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Thursday, June 13, 2013

Quote of the day--on power in America

 
There are two centers of unaccountable power in the American political-economic system today -- places where decisions that affect large numbers of Americans in important ways are unchecked either by effective democratic oversight or by market competition. One goes by the name of the "intelligence community" and is centered in the National Security Agency within the Defense Department. If we trusted that it reasonably balanced its snooping on Americans with our nation's security needs, and that our elected representatives effectively oversaw that balance, there would be little cause for concern. But the NSA has so much power, and oversight is so thin, that we have every reason to be worried.
 
The second goes by the name of Wall Street and is centered in the five largest banks there. If we trusted that market forces kept them in check, and that they did not exercise inordinate influence over Congress and the executive branch, we would have no basis... for concern. But those banks are so large (much larger than they were when they almost melted down five years ago), have such a monopolistic grip on our financial system, and exercise so much power over Washington, that we have cause to be worried.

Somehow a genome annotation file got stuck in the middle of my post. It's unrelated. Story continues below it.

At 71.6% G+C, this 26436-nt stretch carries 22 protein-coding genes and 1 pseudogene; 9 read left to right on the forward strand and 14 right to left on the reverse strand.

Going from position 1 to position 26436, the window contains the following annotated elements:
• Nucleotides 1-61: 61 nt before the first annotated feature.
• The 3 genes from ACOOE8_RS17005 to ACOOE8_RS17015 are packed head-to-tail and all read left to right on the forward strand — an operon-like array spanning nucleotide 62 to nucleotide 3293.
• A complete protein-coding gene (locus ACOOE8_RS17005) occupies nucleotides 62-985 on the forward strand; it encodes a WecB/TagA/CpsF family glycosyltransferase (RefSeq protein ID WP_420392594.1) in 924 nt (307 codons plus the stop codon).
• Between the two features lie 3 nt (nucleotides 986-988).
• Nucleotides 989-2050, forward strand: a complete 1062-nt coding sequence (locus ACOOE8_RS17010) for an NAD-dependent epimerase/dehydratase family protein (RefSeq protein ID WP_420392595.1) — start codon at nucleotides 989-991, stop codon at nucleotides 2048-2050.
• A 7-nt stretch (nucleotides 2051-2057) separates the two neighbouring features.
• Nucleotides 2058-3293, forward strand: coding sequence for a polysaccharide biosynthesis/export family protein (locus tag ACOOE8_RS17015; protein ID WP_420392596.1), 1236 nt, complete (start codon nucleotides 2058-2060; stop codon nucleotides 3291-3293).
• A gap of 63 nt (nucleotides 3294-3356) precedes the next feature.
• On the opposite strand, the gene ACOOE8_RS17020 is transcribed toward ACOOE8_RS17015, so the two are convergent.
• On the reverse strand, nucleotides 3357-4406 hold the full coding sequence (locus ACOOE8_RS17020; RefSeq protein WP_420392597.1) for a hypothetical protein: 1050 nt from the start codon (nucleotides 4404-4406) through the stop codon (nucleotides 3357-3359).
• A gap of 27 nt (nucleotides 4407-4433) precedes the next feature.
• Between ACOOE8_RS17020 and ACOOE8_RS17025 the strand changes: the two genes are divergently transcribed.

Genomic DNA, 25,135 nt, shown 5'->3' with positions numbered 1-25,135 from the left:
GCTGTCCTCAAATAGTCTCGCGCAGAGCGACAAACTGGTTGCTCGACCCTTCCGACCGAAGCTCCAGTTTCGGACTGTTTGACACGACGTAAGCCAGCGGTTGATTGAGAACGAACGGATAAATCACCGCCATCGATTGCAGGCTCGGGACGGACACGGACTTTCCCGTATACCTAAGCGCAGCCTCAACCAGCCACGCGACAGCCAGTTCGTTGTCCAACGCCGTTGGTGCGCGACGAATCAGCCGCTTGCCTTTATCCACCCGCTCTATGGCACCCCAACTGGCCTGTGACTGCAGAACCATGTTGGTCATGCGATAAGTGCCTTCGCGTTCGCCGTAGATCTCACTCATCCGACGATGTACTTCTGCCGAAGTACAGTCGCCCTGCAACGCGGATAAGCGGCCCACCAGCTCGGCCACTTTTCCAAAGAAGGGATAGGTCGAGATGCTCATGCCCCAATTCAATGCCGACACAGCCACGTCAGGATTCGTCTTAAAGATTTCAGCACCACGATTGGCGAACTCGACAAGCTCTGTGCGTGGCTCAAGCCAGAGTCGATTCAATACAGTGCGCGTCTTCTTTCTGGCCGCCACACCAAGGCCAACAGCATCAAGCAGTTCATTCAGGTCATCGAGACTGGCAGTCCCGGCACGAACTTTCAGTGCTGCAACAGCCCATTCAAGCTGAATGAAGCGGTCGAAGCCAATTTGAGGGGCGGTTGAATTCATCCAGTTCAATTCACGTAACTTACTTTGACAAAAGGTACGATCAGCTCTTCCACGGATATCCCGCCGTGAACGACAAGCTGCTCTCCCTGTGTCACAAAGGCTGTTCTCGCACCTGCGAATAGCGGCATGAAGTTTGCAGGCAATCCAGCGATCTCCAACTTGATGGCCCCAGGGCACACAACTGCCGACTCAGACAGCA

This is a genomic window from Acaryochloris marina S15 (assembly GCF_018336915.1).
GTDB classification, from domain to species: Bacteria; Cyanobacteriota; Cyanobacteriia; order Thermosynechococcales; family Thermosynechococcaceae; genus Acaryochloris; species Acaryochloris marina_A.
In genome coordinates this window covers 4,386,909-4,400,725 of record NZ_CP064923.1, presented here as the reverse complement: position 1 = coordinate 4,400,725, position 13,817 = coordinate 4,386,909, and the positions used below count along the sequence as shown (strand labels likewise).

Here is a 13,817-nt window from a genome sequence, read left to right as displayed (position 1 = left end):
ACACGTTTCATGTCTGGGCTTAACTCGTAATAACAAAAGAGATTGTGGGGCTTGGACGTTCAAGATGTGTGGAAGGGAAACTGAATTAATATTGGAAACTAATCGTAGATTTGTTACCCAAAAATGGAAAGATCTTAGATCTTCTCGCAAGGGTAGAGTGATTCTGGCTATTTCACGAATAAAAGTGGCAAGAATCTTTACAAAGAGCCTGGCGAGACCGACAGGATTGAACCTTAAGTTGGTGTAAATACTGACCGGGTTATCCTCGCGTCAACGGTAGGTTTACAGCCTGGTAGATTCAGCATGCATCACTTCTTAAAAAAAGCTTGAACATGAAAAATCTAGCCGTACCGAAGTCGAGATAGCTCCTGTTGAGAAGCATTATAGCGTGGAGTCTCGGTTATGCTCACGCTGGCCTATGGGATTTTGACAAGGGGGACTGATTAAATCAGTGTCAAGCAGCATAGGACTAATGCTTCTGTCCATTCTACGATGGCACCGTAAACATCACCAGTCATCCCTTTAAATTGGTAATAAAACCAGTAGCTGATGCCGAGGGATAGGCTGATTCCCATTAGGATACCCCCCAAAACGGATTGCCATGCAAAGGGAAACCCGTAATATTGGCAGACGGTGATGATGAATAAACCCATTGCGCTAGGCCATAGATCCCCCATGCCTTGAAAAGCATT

The reason, I think, that both the political right and left in America are equally upset about the encroachments of the NSA on the privacy and civil liberties of Americans, and about the depredations of "too big to fail or jail" Wall Street banks on our economy is, fundamentally, this toxic combination of inordinate power and lack of accountability. That neither Republicans nor Democrats have done much of anything about these two centers of unaccountable power makes me think that, if present trends continue, a third party will be borne out of the smoldering embers of these concerns.

--Robert Reich, American political economist, professor, author, and political and economic commentator

And this, ladies and gentlemen, is why I say again and why I keep saying that we must, must fight to end "campaign contributions." Until we get the big, ugly, corrupting influence of them out of our election and political systems, our laws and government will continue to be owned and operated by and for the wealthy and corporations.

Links:  Robert Reich

Robert Reich - Wikipedia

 

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